So youâ€™ve found what you think might be your ancestor in the census. The problem is, when you view the image, what you find sends your heart plummeting. The image is a) too dark, b) too light, or c) looks like a chimpanzee with writerâ€™s cramp wrote it. So whatâ€™s a twenty-first-century family historian to do? Letâ€™s explore some options.
Many of the records we use today were microfilmed when that technology was in its infancy. So itâ€™s no wonder we run across faded images or dark, hard-to-read records. Photo-editing tools are great for optimizing record images that are in digital format. I use Photoshop Elements, but many of the photo-editing programs out there have the same or similar options. Here are a few ideas for sprucing up those difficult to decipher images:
Darken highlights. I had a really faint 1910 census entry for my great-great-grandmother. Using the â€œDarken Highlightsâ€ function that is available in the Quick Fix mode, I was able to make the image much more readable. In this first set you canÂ see theÂ before and after images. Click on the image to enlarge it.Â The â€œbeforeâ€ image is in the center so that you can compare it with both of the edited images Iâ€™ve posted.
Invert. Another option for lighter images is to invert the colors (i.e., the background would change to black with white writing on it).Â Again, click on the first set of images to see the enlarged example.Â
Lighten Shadows. Another census image, for my Dyer family, had the family enumerated on the bottom of the page. The corner was very dark and writing from the other side of the page bled through. I used the Lighten Shadows tool and it helped remove some of the darkness. You can also play around with exposure tools to help clear out a little more of the â€œclutter.â€ Click on the second set of images to see this example.
Crop. This wonâ€™t really enhance readability, but by cropping black edges off of digitized images, you can save a ton of ink when you print a copy for your files.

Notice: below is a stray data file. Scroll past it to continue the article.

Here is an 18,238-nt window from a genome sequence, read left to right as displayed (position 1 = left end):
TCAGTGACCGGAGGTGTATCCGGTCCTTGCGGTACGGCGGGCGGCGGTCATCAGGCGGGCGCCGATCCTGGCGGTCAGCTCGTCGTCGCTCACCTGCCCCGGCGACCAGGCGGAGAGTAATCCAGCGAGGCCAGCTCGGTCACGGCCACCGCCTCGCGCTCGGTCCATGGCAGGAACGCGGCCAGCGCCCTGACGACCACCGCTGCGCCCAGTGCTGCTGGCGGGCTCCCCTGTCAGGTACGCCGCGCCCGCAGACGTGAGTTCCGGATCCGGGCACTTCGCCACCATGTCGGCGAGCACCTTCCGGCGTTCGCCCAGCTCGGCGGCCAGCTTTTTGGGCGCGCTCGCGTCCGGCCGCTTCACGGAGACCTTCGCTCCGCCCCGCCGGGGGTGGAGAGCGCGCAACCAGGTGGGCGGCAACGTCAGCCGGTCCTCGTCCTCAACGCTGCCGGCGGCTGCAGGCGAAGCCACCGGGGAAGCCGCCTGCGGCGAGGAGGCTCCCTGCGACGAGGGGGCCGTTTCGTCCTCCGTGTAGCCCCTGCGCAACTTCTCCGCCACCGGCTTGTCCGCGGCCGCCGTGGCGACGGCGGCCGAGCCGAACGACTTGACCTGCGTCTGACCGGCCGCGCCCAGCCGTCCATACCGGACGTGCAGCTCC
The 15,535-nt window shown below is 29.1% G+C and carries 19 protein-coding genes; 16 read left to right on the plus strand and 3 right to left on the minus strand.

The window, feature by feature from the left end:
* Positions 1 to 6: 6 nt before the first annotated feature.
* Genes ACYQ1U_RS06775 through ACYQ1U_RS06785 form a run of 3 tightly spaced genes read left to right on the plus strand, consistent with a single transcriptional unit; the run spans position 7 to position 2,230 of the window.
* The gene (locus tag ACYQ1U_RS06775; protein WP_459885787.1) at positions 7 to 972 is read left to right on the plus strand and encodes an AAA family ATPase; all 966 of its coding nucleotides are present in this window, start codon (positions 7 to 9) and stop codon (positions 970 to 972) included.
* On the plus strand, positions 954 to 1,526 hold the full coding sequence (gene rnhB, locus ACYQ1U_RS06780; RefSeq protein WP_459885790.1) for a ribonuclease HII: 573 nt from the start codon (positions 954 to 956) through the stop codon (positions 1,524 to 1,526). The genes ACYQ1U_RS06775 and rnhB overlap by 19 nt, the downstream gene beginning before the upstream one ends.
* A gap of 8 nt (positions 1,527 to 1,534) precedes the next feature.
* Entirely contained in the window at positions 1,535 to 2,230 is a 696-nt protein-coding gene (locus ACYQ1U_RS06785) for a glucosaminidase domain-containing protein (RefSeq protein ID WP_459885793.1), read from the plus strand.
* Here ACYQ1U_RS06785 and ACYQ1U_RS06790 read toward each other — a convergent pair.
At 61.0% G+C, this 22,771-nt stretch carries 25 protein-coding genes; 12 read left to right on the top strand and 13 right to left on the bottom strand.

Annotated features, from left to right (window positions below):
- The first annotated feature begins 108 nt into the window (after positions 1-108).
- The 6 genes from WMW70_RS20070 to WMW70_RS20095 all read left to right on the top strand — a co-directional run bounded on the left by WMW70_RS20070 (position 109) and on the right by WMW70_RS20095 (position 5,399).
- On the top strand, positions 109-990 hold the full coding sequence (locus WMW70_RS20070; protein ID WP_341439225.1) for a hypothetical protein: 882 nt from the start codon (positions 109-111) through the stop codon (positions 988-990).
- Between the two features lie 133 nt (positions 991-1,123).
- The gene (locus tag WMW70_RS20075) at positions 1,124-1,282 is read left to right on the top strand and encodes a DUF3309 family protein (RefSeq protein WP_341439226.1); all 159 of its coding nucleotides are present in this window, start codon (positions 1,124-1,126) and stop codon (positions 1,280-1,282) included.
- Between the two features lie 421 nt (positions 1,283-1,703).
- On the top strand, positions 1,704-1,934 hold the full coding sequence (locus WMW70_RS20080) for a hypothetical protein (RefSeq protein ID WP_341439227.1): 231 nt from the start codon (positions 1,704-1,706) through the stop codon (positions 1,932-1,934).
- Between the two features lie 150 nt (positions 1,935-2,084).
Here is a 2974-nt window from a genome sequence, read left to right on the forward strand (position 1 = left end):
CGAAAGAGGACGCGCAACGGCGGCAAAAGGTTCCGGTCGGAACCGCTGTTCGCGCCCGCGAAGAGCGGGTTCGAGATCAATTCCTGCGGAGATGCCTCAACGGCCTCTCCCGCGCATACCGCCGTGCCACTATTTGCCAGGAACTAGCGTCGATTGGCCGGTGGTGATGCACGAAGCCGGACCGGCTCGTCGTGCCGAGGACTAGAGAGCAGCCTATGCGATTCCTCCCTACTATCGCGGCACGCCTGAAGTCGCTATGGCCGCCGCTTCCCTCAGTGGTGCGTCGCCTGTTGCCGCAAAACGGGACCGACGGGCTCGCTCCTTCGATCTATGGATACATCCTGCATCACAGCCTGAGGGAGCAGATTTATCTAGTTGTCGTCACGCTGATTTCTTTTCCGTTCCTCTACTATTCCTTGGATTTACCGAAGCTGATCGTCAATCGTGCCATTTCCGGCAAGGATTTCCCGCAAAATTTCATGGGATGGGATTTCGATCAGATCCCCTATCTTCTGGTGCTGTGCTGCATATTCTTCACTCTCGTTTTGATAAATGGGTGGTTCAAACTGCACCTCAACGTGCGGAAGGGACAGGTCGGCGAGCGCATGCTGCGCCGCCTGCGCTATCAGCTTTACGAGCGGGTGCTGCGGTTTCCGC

Save a Copy of the Original
Whenever Iâ€™m editing a record image, I make a copy of it first. I always save a file with the original image and then save it with the same title, adding â€œ_editâ€ at the end. Sometimes the edits will help one portion of the record, but make another portion harder to read so itâ€™s good to have that original to refer to.
When Itâ€™s the Handwriting
When weâ€™re dealing with â€œchimpanzee writing,â€ there are low-tech options that can help us decipher letters and numbers. The easiest is to compare the character in question–whether itâ€™s a number or a letter–to others on the page that are more readable.
At Ancestry on each of the main census search pages, youâ€™ll find a box on the right with a link to a pop-up â€œHandwriting Helpâ€ box. It contains several handwriting samples for every letter in the alphabet and by leaving it up in the background, you can compare the samples to the records as you are searching.
Also look for marks that are carried down from the line above or up from the line below. If the bottom of a fancy J spills down and overlaps the name you are trying to interpret, you may be misled. So with hard to decipher names or words, look at the lines above and below too.
Another technique is to trace the letter. Sometimes retracing the path of the enumeratorâ€™s pen may give you that â€œAha!â€ moment.
Some commonly misinterpreted letters include:
- T and F
- J, G, and Y
- I and J
- K and R
- O and Q
- P and R
- U and W
(From The Source: A Guidebook of American Genealogy, ed. Loretto Dennis Szucs and Sandra Hargreaves Luebking.)
Do you have a special trick for hard-to-read records? Please share it with us in the Comments section below.
Juliana Smith has been an editor of Ancestry newsletters for more than nine years and is author of “The Ancestry Family Historian’s Address Book.” She has written for “Ancestry” Magazine and wrote the Computers and Technology chapter in “The Source: A Guidebook to American Genealogy,” rev. 3rd edition. Juliana can be reached by e- mail at Juliana@Ancestry.com, but she regrets that her schedule does not allow her to assist with personal research.